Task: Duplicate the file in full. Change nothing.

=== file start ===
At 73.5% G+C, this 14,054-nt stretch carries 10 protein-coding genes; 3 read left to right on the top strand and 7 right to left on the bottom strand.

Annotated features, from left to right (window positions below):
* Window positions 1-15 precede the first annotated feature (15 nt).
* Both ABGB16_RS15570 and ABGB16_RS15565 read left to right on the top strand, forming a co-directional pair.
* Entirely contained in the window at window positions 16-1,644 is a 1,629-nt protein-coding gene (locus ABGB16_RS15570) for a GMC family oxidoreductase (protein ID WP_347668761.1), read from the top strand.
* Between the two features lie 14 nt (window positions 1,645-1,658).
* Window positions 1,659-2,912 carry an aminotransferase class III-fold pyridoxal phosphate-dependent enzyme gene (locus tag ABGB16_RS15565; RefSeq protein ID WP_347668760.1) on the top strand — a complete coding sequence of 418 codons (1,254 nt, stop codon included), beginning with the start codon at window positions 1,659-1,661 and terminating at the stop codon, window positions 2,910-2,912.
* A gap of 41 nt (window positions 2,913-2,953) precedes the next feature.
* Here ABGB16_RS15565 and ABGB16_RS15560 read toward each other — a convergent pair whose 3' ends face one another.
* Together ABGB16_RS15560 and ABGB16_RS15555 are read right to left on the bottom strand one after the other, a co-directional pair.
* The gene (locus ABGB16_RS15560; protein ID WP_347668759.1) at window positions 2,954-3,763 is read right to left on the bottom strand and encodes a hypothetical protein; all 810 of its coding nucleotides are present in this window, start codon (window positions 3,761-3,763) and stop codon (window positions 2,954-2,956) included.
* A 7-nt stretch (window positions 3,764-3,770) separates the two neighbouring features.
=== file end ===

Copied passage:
At 73.5% G+C, this 14,054-nt stretch carries 10 protein-coding genes; 3 read left to right on the top strand and 7 right to left on the bottom strand.

Annotated features, from left to right (window positions below):
* Window positions 1-15 precede the first annotated feature (15 nt).
* Both ABGB16_RS15570 and ABGB16_RS15565 read left to right on the top strand, forming a co-directional pair.
* Entirely contained in the window at window positions 16-1,644 is a 1,629-nt protein-coding gene (locus ABGB16_RS15570) for a GMC family oxidoreductase (protein ID WP_347668761.1), read from the top strand.
* Between the two features lie 14 nt (window positions 1,645-1,658).
* Window positions 1,659-2,912 carry an aminotransferase class III-fold pyridoxal phosphate-dependent enzyme gene (locus tag ABGB16_RS15565; RefSeq protein ID WP_347668760.1) on the top strand — a complete coding sequence of 418 codons (1,254 nt, stop codon included), beginning with the start codon at window positions 1,659-1,661 and terminating at the stop codon, window positions 2,910-2,912.
* A gap of 41 nt (window positions 2,913-2,953) precedes the next feature.
* Here ABGB16_RS15565 and ABGB16_RS15560 read toward each other — a convergent pair whose 3' ends face one another.
* Together ABGB16_RS15560 and ABGB16_RS15555 are read right to left on the bottom strand one after the other, a co-directional pair.
* The gene (locus ABGB16_RS15560; protein ID WP_347668759.1) at window positions 2,954-3,763 is read right to left on the bottom strand and encodes a hypothetical protein; all 810 of its coding nucleotides are present in this window, start codon (window positions 3,761-3,763) and stop codon (window positions 2,954-2,956) included.
* A 7-nt stretch (window positions 3,764-3,770) separates the two neighbouring features.